Hopefully everything gets here by the weekend for me to try to set up and play with it a little on Father's day, Sunday. Lots to learn and get worked out and figure out what works well and what is just gadetty and not great. I have high hopes for the TrackIR, but I think it is going to be weird to turn my head, but keep my vision focus on a static monitor. We'll see, and hopefully if I turn up the gain a little, it will not be too weird (slight turns of my head should move it quite a lot and not cause too much eye strain).
Next, I'm going to have to really go back and brush up on my private pilot ground school. Especially on the navigation part. There is a pretty good site, geared toward flight sim at Flight Sim Navigation. Also, my father-in-law is a long time private pilot, that maybe I can get interested in helping out with and playing around with flying different aircraft in a "sim" that he wouldn't normally be able to. I think it is really something that he would like.
Here are a couple links:
Home Built Cockpits
Mikes Flight Deck
Flight Sim Cost Proposal
FS2000 Commercial Model
Microsoft Flight Simulator X
CH Products Flight controls
Flight Sim Navigation
Monday, May 29, 2006
Updated Control Panel Layout
I get so many emails asking questions about the Control panel (more than anything else), so I took some time and updated my Control Panel page (at the bottom) with more details of how the buttons are arranged (and what they do).
Wednesday, October 05, 2005
I've recently got into hacking my old XBox game console (essentially a Celeron 733 with 64MB RAM, DVD, and 8GB HDD). Well, this is a freaking HUGE universe with tons of mod options (chips, cases, controllers, etc.). It also has a great support cummunity: XBox-HQ, XBox Scene, XBMC, and The MOD Chip.
One of the coolest things I've found, is that once hacked, you can pretty much run all sorts of stuff, from Linux and music/DVD/MOV/AVI/WMV players to custom older console emulators. Namely, MAME, and Nintendo 64. Now, There is also the cool aspect that an xbox controller, while it has proprietary connectors, is essentially just a USB device. Well, that has allowed a couple add-on developers to create a PS2 mouse/keyboard plug adapter (and there are plenty of USB to XBox adapters as well) that will work in Linux. The SmartJoy FRAG adapter is the first/best out there. I'm not sure if you can bring a PS2 keyhack (or hagstrom controller) into this PS2 adapter and have all the normal PC keys recognized for use as a control panel interface, but it seems reasonable.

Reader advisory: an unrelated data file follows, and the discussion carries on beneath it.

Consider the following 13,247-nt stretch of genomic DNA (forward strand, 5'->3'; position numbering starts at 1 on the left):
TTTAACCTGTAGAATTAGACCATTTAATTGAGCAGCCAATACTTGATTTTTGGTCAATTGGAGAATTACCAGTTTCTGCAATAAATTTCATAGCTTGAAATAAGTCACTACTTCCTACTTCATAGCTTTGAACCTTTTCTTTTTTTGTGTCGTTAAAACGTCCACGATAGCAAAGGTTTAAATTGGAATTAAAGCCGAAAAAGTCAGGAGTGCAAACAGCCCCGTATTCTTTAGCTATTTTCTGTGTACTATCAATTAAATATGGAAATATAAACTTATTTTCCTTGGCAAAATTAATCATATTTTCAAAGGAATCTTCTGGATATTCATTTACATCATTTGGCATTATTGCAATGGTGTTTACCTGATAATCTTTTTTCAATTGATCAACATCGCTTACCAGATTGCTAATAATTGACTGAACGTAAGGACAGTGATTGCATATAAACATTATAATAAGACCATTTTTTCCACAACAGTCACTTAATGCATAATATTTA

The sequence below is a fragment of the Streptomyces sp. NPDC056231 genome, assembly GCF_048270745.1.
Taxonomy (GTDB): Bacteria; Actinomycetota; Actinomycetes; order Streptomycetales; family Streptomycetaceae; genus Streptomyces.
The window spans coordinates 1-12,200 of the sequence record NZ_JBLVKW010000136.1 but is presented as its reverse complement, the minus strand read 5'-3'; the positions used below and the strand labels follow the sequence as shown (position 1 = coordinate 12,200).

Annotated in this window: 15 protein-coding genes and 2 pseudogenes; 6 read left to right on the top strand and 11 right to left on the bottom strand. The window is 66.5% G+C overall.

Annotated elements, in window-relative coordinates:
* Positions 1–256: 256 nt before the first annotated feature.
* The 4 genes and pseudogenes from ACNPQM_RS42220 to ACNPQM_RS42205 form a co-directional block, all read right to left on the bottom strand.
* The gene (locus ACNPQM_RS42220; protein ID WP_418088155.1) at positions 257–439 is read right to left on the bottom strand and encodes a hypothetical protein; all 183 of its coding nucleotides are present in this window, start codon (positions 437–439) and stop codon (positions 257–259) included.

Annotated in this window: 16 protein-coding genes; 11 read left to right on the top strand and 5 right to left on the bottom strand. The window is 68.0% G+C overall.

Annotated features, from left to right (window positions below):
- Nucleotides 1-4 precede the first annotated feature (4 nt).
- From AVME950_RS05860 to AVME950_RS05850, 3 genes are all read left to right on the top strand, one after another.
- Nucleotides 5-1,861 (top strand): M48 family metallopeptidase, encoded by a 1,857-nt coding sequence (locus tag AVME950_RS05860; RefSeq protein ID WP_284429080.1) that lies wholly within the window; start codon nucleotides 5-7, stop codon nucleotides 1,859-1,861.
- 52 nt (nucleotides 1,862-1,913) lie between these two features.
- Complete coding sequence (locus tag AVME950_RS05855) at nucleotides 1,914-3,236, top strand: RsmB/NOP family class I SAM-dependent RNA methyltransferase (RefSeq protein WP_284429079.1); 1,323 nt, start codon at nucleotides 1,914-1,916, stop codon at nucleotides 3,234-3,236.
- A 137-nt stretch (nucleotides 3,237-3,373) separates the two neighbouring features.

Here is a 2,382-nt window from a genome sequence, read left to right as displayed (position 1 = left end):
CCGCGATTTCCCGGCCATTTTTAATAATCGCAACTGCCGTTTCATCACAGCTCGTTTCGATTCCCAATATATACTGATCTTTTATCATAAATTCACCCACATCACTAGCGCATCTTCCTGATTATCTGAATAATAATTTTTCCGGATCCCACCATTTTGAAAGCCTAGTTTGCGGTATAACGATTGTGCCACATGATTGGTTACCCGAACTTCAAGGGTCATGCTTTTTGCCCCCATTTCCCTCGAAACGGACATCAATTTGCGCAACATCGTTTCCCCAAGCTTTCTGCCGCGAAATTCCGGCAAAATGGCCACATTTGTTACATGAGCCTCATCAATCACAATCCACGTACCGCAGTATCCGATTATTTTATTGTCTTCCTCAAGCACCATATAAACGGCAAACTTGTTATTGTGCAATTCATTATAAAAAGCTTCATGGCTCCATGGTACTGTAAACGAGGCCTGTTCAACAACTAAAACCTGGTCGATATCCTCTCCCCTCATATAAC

Some of the MAME roms are a bit much for the XBox hardware to run at reasonable speeds, but it is pretty cool (and about as cheap as you can get for a MAME PC).
Sunday, August 21, 2005
Installed Side Art Pictures
Here are some pictures of the new side art from Mame Marquees on the MAME II Cabinet. I still need to take the LCD out and pop the bezel off and paint it a nice glossy black to make it fit with the cabinet better.
Wednesday, August 17, 2005
New Side Art Graphics
I have really been wanting to put some nice side art on my cabinet ever since I finished it over 2 years ago. I've just never found anything that does a good job of showing off all the classic arcade games in a way that seems to fit. Well, I finally found MAME Marquees, and picked some nice images:
The top one is picture of the two large images made by DK (I don't know real name, but it is listed all over the web as DK's MAME side art). I don't know who to credit the bottom one with, but it is perfect (and a GREAT job by the original artist) for a classic oriented MAME cabinet. I ordered two of them as well, and while they are technically marquee prints, and meant to be sandwiched between plexiglass, I'm going to try to get them put on the side of the cabinet as well with some spray adhesive.
I'm getting it all put on the cabinet right now and will post pictures when it is done (I need to get some 3M 77 Spray Adhesive to help tack down some of the side art corners a little better, as well as the marquee "posters"). Scott, at MAME Marquees, seems like a really helpful guy and willing to work with you and get you what you want. Thanks for all your help, Scott!
Monday, August 15, 2005
I've been fighting stability problems with my USB ports (the ABIT KT7-RAID board is notorious for having problems with the onboard USB). So, I popped in an IEEE-1394 firewire and USB PCI board I had laying around, and that seemed to really fix the problem. I also took the opportunity to swap out the twin 30GB IBM drives (running as RAID-1), for a new 200GB 7200RPM UATA Maxtor, since I needed the space to fit all the .CHD files from MAME 0.98 roms. Well, I reinstalled all of Windows XP, and all was good, for about 2 days. Then, I couldn't get it to wake up out of sleep mode one day, and had to reboot. That started all sorts of problems (missing DLL's, and hung boots). I reverted to last known good windows, and that helped a couple times, but I even got a failed post a couple times with BIOS errors.